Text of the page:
You have to look very, very carefully to find this gem in last Monday’s council agenda.
We’ll help you out. It’s on Page 65. A warning from the city’s director of finance, David Aristone.
“The various reserve balance are adequate in the short term,” advised Aristone in his 2016 year-end update to council. “However, for the longer term, the city is financially exposed in the following areas.
Aristone lists four areas with the final being “future retirement payouts for the fire department.”
No amount is listed, but we confirmed with human resources director Graham Dart the amount at the end of 2016 was approximately $1.3 million.
A tidy sum, that. And what is the $1.3 million earmarked for?
That’s the total amount, as of the end of last year, potentially owed to retiring firefighters in lieu of sick days.
That’s right. In their collective agreement, they can bank unused sick days, up to a total of six months, and cash them out upon retirement.
We’ll repeat that amount, $1.3 million of ratepayer money.
It’s an obscene amount
It’s an obscene practice.
The only saving grace in all of this? Firefighters are the only municipal workers with this gravy train clause in their contract.
And now, they want to bargain for 24-hour shifts.
We’re still waiting to hear from the firefighters association on the benefits of 24-hour shifts and how this will improve fire safety in St. Thomas.
SHAPING THE CITY’S RETAIL FUTURE
A considerable portion of Monday’s council meeting was devoted to digesting the retail market study in the form of a presentation by authors Justine Giancola of Dillon Consulting and Scott Morgan of W. Scott Morgan & Associates.
While the study red-flagged the amount of vacant retail commercial space – 313,000 square feet, a three-fold increase in the period 2000 to 2015 – it did indicate the city has reached an “equilibrium” with its “anchor” stores.
These include Wal-Mart, Canadian Tire, TSC Store, Home Hardware/Building Center, Rona, the Real Canadian Super Store, other supermarkets, three Shoppers Drug Marts, and the Galaxy Theatre, which have established a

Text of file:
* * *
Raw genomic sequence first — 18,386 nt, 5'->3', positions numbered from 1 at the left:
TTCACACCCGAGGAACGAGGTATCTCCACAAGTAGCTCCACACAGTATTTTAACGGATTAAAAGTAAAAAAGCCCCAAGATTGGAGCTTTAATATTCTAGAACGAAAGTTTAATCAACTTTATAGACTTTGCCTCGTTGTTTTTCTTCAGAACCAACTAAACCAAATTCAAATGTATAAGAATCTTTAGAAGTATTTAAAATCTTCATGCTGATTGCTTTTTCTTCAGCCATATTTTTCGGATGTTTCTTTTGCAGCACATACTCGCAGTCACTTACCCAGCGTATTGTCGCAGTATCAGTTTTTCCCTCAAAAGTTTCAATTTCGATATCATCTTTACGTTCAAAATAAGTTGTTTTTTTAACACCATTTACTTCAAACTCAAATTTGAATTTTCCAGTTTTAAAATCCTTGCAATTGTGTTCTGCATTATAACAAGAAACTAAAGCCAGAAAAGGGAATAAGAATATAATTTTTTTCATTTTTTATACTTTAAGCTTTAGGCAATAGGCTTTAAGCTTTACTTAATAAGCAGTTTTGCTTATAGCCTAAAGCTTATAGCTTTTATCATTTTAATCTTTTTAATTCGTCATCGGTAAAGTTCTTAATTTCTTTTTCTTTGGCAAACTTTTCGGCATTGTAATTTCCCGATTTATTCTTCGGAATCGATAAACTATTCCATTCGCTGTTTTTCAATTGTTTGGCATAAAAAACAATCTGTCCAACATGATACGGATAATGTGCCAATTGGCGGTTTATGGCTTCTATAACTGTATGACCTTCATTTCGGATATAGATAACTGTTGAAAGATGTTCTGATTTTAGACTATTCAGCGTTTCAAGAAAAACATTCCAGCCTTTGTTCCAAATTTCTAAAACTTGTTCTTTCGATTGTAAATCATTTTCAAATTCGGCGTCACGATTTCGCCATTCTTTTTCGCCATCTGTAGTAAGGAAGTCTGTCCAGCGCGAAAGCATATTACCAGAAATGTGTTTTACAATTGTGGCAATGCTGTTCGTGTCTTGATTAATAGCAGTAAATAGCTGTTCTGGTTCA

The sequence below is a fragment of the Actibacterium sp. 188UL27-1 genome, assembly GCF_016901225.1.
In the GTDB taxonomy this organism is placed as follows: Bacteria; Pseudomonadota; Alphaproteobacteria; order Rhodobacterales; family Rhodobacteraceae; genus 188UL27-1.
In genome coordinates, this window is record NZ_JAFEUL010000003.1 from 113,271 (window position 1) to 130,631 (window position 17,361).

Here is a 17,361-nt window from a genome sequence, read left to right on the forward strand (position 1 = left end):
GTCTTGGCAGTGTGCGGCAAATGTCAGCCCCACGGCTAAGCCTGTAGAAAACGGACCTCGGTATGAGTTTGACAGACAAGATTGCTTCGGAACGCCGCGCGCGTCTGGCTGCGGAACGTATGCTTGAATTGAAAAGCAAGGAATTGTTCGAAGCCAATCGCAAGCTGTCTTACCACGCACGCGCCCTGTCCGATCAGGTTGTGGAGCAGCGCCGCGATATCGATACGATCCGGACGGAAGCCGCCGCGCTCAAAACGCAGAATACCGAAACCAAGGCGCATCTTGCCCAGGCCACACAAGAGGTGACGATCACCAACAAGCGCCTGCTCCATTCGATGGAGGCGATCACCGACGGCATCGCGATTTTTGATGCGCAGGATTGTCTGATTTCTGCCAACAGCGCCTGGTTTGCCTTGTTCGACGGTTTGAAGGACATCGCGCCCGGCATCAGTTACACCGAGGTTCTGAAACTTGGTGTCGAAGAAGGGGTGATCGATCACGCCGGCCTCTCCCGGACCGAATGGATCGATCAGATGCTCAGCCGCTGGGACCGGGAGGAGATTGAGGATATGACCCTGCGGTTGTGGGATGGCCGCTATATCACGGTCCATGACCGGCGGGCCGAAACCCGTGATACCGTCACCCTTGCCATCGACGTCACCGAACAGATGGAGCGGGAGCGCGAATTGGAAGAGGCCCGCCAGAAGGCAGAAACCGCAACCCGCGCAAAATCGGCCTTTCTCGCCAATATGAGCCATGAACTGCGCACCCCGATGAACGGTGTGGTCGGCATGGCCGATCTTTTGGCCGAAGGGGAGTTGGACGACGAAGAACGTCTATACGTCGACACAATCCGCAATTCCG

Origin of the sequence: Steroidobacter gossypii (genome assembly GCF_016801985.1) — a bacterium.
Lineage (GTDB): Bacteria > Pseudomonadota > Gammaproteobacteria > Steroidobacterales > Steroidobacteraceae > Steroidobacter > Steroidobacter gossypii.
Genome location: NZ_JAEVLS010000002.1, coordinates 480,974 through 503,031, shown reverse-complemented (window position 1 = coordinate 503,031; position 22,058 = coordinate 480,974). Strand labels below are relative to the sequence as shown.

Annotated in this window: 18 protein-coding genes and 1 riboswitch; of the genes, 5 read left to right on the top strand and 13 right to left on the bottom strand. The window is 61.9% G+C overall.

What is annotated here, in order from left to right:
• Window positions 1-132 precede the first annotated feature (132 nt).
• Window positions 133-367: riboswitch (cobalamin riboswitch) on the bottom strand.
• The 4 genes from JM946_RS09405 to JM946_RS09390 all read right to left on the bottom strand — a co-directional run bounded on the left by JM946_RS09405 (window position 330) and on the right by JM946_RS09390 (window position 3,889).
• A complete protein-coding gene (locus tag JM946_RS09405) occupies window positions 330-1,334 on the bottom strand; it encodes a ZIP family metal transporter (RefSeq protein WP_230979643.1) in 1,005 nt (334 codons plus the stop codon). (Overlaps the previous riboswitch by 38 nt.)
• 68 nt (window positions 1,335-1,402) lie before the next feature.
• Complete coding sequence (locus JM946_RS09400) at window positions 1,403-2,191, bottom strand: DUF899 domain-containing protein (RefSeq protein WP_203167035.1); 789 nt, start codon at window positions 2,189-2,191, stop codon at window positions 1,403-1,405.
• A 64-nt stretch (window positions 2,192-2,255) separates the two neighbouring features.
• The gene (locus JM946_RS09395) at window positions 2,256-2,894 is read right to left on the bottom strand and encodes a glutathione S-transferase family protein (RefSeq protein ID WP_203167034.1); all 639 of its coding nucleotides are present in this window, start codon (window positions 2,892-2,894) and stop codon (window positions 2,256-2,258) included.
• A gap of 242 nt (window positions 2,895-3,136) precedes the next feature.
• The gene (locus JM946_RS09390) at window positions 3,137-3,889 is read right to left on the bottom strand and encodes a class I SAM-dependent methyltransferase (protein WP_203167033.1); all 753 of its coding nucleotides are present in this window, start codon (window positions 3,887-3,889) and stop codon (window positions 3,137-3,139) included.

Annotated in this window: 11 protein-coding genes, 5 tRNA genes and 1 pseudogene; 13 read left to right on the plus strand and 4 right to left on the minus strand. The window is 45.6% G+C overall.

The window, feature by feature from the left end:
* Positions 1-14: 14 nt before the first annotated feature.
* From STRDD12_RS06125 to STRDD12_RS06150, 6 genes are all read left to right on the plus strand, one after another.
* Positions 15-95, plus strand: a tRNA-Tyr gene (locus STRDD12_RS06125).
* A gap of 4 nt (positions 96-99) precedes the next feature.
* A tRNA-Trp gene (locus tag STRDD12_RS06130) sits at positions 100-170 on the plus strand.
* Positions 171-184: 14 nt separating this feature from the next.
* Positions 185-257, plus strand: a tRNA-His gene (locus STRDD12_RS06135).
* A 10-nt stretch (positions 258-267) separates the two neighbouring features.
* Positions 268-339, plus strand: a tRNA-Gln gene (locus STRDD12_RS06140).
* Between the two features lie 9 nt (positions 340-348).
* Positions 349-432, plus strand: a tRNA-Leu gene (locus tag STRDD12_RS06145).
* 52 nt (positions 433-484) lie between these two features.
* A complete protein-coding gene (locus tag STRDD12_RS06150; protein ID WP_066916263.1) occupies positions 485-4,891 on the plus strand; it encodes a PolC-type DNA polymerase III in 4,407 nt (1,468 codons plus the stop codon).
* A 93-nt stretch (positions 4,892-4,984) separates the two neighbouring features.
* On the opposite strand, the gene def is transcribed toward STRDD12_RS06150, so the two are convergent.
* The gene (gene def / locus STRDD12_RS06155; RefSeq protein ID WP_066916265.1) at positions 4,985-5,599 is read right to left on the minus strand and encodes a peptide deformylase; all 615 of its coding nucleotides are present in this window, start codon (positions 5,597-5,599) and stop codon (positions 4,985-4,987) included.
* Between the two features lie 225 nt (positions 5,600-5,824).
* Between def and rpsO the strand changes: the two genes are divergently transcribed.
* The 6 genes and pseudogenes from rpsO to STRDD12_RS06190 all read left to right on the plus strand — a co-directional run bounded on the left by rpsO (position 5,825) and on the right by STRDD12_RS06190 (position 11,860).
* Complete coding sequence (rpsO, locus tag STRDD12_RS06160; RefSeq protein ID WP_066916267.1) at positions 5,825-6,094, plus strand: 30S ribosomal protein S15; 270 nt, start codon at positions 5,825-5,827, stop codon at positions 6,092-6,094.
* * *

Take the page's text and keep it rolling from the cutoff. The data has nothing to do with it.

“commercial equilibrium whereby the market is neither under-stored nor over-stored in the 2015 base year.”
Of interest, Elgin Mall has again become an important talking point in the city’s retail future after languishing for so many years.
The mall’s owners “are being very aggressive,” praised Giancola, who cautioned most of the vacant units at the Wellington Street mall are smaller in size and not attractive to larger retailers.
Brothers Jay, left, and Mory Burstein last year completed the purchase of Elgin Mall from OneREIT. Through their small, family owned real estate investment company based in Brampton, they hope to turn around the sagging fortunes of the mall that dates back to 1978.
The study encourages “revitalization” of the mall.
Not so encouraging is the prospect of attracting a major hotel/motel chain to the city.
As Mayor Heather Jackson noted, “a previous study indicated there was not enough Monday to Thursday traffic.”
Giancola suggested the city should designate areas for location of a hotel or motel and streamline the approval process but conceded St. Thomas may “be limited to boutique-type of hotels.”
Morgan was more blunt.
“The hotel picture is discouraging,” due to the proximity of London. “I don’t hold out much hope.”
An often asked question involves the amount of social services clustered in the downtown core and is this a hindrance to development.